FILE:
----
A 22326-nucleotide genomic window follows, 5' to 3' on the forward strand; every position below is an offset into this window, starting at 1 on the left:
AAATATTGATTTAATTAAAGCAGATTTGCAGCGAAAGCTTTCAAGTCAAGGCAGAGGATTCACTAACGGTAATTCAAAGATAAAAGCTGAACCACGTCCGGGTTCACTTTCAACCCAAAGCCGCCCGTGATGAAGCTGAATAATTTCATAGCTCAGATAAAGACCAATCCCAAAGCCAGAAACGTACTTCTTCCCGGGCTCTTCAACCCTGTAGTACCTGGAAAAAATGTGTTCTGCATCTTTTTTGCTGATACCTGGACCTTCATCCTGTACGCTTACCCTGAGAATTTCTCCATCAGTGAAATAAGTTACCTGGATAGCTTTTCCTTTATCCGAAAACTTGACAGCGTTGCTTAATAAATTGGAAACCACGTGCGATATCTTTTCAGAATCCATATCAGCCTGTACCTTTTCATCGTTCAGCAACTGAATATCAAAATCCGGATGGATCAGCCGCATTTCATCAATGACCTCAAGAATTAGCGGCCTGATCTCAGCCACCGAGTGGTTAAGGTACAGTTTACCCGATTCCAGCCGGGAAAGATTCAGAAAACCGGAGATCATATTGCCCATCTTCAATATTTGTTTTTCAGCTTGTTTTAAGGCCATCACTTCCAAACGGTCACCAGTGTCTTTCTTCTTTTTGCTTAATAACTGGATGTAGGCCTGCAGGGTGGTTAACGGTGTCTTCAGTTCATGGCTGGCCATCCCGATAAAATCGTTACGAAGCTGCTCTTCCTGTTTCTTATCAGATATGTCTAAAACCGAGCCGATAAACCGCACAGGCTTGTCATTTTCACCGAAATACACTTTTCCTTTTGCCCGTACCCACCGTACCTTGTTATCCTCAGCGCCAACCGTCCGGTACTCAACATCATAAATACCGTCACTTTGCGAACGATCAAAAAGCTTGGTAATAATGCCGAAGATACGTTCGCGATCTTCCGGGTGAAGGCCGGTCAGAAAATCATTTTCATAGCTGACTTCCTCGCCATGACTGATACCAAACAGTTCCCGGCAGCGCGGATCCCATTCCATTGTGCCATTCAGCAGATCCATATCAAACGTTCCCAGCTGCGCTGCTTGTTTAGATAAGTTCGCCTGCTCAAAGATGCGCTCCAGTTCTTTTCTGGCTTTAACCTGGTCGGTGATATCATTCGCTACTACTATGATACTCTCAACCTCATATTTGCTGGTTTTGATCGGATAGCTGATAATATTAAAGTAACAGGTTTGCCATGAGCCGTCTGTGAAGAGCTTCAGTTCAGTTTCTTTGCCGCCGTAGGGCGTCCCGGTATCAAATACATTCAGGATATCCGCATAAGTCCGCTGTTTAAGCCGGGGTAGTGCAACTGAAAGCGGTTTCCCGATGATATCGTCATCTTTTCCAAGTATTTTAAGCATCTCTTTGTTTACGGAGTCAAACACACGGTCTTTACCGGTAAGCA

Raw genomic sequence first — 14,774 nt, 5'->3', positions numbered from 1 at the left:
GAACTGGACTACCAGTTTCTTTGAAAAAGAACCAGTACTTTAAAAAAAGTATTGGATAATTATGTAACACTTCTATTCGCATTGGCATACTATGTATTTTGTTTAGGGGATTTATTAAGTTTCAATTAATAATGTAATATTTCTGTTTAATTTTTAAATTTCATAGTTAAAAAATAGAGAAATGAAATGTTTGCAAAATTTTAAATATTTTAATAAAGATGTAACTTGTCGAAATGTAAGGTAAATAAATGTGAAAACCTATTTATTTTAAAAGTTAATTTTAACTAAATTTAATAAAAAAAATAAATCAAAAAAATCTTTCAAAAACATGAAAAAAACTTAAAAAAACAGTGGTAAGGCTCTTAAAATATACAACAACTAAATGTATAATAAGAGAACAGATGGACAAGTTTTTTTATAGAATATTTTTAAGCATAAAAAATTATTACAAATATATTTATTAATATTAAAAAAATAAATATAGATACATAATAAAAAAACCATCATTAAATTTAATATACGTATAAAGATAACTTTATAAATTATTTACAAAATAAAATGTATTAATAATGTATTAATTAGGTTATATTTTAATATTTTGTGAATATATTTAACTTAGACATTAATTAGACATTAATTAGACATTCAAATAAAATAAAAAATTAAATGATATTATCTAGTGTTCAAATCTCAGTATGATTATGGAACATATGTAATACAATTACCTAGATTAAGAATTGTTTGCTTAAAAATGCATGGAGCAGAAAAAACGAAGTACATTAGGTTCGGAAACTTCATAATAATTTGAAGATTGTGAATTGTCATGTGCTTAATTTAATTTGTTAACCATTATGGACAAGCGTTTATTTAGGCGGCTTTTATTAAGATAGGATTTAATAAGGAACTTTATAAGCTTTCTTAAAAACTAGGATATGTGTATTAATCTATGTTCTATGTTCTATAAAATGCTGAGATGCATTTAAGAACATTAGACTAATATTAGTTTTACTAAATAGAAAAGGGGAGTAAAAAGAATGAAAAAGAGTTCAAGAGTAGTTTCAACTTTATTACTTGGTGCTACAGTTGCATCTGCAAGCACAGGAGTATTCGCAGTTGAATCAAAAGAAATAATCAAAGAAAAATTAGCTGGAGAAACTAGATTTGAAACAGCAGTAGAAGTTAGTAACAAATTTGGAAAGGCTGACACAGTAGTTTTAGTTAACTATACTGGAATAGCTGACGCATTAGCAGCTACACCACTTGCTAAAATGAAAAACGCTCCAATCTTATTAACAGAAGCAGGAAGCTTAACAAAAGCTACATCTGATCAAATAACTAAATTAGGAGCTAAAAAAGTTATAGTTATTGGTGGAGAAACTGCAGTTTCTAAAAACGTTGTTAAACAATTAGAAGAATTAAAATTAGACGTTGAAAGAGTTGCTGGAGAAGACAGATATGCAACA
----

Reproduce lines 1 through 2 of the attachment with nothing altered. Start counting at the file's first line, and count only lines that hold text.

A 22326-nucleotide genomic window follows, 5' to 3' on the forward strand; every position below is an offset into this window, starting at 1 on the left:
AAATATTGATTTAATTAAAGCAGATTTGCAGCGAAAGCTTTCAAGTCAAGGCAGAGGATTCACTAACGGTAATTCAAAGATAAAAGCTGAACCACGTCCGGGTTCACTTTCAACCCAAAGCCGCCCGTGATGAAGCTGAATAATTTCATAGCTCAGATAAAGACCAATCCCAAAGCCAGAAACGTACTTCTTCCCGGGCTCTTCAACCCTGTAGTACCTGGAAAAAATGTGTTCTGCATCTTTTTTGCTGATACCTGGACCTTCATCCTGTACGCTTACCCTGAGAATTTCTCCATCAGTGAAATAAGTTACCTGGATAGCTTTTCCTTTATCCGAAAACTTGACAGCGTTGCTTAATAAATTGGAAACCACGTGCGATATCTTTTCAGAATCCATATCAGCCTGTACCTTTTCATCGTTCAGCAACTGAATATCAAAATCCGGATGGATCAGCCGCATTTCATCAATGACCTCAAGAATTAGCGGCCTGATCTCAGCCACCGAGTGGTTAAGGTACAGTTTACCCGATTCCAGCCGGGAAAGATTCAGAAAACCGGAGATCATATTGCCCATCTTCAATATTTGTTTTTCAGCTTGTTTTAAGGCCATCACTTCCAAACGGTCACCAGTGTCTTTCTTCTTTTTGCTTAATAACTGGATGTAGGCCTGCAGGGTGGTTAACGGTGTCTTCAGTTCATGGCTGGCCATCCCGATAAAATCGTTACGAAGCTGCTCTTCCTGTTTCTTATCAGATATGTCTAAAACCGAGCCGATAAACCGCACAGGCTTGTCATTTTCACCGAAATACACTTTTCCTTTTGCCCGTACCCACCGTACCTTGTTATCCTCAGCGCCAACCGTCCGGTACTCAACATCATAAATACCGTCACTTTGCGAACGATCAAAAAGCTTGGTAATAATGCCGAAGATACGTTCGCGATCTTCCGGGTGAAGGCCGGTCAGAAAATCATTTTCATAGCTGACTTCCTCGCCATGACTGATACCAAACAGTTCCCGGCAGCGCGGATCCCATTCCATTGTGCCATTCAGCAGATCCATATCAAACGTTCCCAGCTGCGCTGCTTGTTTAGATAAGTTCGCCTGCTCAAAGATGCGCTCCAGTTCTTTTCTGGCTTTAACCTGGTCGGTGATATCATTCGCTACTACTATGATACTCTCAACCTCATATTTGCTGGTTTTGATCGGATAGCTGATAATATTAAAGTAACAGGTTTGCCATGAGCCGTCTGTGAAGAGCTTCAGTTCAGTTTCTTTGCCGCCGTAGGGCGTCCCGGTATCAAATACATTCAGGATATCCGCATAAGTCCGCTGTTTAAGCCGGGGTAGTGCAACTGAAAGCGGTTTCCCGATGATATCGTCATCTTTTCCAAGTATTTTAAGCATCTCTTTGTTTACGGAGTCAAACACACGGTCTTTACCGGTAAGCA